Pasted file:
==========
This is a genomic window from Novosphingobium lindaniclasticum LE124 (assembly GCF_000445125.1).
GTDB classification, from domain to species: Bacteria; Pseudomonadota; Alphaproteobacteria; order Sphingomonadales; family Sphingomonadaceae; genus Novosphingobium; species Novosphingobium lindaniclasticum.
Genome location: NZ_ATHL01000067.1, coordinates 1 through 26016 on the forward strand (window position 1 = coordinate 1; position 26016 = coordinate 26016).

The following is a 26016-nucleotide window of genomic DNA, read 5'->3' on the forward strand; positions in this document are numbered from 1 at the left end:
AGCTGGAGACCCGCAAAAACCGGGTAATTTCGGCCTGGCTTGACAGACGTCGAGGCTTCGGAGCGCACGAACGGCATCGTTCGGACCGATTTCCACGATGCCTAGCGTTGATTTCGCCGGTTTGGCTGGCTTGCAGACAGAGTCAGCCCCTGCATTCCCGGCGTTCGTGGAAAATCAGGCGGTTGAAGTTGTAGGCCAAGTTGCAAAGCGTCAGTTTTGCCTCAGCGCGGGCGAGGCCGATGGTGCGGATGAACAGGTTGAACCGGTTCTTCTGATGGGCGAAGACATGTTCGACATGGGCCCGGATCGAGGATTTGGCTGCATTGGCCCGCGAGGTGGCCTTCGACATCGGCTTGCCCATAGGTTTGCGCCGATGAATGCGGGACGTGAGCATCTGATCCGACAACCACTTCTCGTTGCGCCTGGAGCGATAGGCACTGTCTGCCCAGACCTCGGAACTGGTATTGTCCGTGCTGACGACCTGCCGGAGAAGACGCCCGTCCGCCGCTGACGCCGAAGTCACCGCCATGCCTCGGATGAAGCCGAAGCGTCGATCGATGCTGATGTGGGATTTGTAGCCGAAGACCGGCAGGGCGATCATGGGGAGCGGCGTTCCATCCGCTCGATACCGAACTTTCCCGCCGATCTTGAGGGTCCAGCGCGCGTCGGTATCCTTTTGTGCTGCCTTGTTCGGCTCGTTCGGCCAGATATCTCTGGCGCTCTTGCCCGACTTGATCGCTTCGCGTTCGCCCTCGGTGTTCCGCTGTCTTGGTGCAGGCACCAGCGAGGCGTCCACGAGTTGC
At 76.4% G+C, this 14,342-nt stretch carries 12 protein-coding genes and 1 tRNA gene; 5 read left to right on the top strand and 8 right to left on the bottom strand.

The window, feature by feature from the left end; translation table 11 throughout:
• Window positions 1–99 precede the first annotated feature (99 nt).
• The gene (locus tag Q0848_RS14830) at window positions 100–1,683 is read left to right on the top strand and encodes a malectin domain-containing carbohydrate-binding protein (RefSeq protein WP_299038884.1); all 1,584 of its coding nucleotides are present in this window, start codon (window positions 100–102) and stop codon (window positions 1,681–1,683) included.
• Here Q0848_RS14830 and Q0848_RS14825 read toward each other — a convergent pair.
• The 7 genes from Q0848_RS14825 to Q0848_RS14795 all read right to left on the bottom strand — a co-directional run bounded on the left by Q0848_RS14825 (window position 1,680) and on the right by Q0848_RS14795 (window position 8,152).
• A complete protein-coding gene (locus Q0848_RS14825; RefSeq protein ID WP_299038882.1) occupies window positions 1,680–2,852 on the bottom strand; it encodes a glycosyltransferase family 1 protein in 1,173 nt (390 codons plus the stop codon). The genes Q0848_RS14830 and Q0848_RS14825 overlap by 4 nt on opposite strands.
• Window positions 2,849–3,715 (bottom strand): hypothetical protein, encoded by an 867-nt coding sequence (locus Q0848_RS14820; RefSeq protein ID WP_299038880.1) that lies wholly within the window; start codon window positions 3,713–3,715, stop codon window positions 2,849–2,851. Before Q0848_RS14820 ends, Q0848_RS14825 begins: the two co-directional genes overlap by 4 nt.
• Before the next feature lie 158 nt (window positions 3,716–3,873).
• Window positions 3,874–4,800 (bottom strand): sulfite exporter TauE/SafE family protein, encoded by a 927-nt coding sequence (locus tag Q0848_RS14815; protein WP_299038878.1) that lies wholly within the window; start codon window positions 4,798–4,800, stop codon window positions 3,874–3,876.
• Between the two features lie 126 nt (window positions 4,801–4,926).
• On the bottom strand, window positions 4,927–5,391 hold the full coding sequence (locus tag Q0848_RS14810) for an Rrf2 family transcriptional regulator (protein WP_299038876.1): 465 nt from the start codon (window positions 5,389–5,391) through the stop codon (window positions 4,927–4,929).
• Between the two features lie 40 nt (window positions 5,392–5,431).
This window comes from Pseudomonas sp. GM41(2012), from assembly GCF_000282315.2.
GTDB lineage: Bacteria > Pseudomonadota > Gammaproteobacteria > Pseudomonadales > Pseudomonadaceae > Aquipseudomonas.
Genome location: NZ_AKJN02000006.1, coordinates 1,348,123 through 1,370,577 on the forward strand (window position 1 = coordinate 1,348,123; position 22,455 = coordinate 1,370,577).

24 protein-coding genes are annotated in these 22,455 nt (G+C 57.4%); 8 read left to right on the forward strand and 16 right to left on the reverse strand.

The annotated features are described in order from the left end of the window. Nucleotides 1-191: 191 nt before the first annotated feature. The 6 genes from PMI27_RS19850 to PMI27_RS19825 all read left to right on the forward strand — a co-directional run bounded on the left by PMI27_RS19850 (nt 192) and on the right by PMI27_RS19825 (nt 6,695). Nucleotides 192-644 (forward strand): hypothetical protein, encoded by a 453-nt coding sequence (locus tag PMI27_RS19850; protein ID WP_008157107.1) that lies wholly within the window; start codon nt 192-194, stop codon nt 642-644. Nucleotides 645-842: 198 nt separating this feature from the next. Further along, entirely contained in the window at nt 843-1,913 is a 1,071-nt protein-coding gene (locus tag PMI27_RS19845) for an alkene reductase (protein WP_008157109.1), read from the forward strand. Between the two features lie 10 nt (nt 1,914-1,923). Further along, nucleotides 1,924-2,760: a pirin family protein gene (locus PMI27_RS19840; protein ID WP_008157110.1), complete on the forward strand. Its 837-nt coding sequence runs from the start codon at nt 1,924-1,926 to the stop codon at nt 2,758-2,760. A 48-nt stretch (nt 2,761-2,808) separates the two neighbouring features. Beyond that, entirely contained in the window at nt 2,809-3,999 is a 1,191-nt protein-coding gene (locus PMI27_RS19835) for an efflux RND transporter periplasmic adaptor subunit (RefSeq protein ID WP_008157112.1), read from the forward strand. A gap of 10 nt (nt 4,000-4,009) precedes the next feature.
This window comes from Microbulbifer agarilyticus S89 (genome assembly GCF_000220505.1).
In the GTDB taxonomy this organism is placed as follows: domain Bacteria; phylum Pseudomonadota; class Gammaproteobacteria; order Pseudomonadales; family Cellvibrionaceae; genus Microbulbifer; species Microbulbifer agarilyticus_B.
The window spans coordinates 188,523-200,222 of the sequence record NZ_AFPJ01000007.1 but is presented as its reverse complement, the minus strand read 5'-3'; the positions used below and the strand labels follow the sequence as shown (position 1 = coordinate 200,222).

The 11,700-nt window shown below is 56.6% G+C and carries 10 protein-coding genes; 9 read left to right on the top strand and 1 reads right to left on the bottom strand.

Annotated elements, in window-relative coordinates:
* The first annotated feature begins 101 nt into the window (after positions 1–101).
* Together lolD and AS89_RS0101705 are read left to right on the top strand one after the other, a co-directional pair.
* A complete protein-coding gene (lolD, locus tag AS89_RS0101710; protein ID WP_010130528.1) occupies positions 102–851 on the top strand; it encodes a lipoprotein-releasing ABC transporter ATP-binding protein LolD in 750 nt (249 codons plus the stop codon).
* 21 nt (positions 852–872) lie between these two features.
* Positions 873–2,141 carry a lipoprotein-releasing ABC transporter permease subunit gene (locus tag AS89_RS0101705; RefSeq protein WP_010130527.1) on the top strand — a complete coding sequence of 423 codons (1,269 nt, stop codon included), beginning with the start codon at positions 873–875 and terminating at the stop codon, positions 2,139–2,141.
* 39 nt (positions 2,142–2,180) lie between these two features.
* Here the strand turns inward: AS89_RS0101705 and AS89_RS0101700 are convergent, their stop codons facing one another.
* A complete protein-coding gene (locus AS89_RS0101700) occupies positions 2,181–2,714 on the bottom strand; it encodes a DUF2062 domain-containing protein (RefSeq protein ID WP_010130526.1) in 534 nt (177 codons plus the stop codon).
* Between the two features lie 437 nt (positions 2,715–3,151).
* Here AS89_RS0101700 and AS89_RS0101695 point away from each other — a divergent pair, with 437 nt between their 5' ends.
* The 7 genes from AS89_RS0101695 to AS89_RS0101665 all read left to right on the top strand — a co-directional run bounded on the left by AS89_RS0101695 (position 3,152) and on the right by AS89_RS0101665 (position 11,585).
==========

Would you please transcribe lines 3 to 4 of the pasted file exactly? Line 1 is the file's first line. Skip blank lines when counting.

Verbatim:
Genome location: NZ_ATHL01000067.1, coordinates 1 through 26016 on the forward strand (window position 1 = coordinate 1; position 26016 = coordinate 26016).

The following is a 26016-nucleotide window of genomic DNA, read 5'->3' on the forward strand; positions in this document are numbered from 1 at the left end: